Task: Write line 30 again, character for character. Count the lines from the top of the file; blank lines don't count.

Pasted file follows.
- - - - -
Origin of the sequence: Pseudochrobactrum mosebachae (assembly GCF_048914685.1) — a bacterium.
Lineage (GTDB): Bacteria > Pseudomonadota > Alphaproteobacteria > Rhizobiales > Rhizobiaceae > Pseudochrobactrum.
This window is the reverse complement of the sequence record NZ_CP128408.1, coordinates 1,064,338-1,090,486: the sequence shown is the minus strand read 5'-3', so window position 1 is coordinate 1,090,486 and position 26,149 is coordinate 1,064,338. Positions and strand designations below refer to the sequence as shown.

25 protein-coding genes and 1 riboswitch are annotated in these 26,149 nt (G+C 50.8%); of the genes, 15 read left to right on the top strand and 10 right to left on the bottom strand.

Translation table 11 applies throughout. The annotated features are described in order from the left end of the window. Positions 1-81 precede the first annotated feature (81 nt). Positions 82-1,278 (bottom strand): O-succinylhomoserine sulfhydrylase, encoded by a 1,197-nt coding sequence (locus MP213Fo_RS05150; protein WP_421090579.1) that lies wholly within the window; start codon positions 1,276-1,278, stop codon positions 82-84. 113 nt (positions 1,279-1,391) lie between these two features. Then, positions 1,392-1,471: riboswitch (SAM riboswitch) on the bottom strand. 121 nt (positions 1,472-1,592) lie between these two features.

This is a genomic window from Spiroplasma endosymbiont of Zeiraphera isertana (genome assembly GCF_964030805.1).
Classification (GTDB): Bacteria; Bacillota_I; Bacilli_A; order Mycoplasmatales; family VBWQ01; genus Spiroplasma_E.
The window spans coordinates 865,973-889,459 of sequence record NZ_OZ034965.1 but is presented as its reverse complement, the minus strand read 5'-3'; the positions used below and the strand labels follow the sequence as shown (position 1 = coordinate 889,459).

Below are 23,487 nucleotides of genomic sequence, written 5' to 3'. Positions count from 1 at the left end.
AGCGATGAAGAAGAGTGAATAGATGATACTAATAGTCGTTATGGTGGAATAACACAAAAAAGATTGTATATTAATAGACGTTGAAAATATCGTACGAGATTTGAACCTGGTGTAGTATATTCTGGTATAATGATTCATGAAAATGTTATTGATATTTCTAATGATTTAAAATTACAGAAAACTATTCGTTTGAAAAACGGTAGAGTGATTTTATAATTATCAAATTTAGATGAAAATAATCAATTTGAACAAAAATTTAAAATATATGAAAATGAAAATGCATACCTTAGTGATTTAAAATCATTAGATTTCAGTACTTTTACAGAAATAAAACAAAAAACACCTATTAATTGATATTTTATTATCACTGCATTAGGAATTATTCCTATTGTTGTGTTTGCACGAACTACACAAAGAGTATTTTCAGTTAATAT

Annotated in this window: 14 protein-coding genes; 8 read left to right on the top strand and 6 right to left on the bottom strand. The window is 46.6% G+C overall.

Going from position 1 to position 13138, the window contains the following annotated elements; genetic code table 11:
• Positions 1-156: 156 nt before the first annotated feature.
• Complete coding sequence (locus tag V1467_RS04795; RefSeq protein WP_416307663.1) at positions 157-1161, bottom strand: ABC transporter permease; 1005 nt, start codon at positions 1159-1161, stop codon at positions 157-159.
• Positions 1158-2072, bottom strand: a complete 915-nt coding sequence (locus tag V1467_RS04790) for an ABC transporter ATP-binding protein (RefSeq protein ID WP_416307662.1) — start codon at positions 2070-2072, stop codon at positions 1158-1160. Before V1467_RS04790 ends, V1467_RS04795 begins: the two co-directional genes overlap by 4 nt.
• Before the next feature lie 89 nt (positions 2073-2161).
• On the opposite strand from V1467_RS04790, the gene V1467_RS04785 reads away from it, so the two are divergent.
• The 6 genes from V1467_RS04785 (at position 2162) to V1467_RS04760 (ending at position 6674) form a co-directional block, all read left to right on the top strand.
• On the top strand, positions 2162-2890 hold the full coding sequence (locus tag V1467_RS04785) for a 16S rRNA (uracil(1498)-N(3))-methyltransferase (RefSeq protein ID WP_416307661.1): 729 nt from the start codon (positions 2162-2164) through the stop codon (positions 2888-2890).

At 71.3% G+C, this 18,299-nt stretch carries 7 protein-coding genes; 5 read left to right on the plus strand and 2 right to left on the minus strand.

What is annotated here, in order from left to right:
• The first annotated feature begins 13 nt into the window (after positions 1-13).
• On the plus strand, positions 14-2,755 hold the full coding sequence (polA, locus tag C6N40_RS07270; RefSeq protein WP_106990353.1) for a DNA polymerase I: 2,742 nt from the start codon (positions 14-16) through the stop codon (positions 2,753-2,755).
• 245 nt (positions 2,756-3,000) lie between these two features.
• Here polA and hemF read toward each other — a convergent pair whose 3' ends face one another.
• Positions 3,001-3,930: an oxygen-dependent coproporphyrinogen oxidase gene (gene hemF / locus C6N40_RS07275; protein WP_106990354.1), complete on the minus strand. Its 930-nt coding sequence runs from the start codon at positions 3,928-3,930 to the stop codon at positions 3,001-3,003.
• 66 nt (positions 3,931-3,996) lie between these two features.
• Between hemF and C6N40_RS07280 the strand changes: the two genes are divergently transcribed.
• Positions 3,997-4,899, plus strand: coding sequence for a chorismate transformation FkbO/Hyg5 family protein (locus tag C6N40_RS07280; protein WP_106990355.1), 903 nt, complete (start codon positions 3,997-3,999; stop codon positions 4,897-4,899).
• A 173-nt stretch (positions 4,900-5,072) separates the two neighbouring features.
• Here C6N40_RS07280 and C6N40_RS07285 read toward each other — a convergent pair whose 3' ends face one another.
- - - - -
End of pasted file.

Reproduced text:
• A 173-nt stretch (positions 4,900-5,072) separates the two neighbouring features.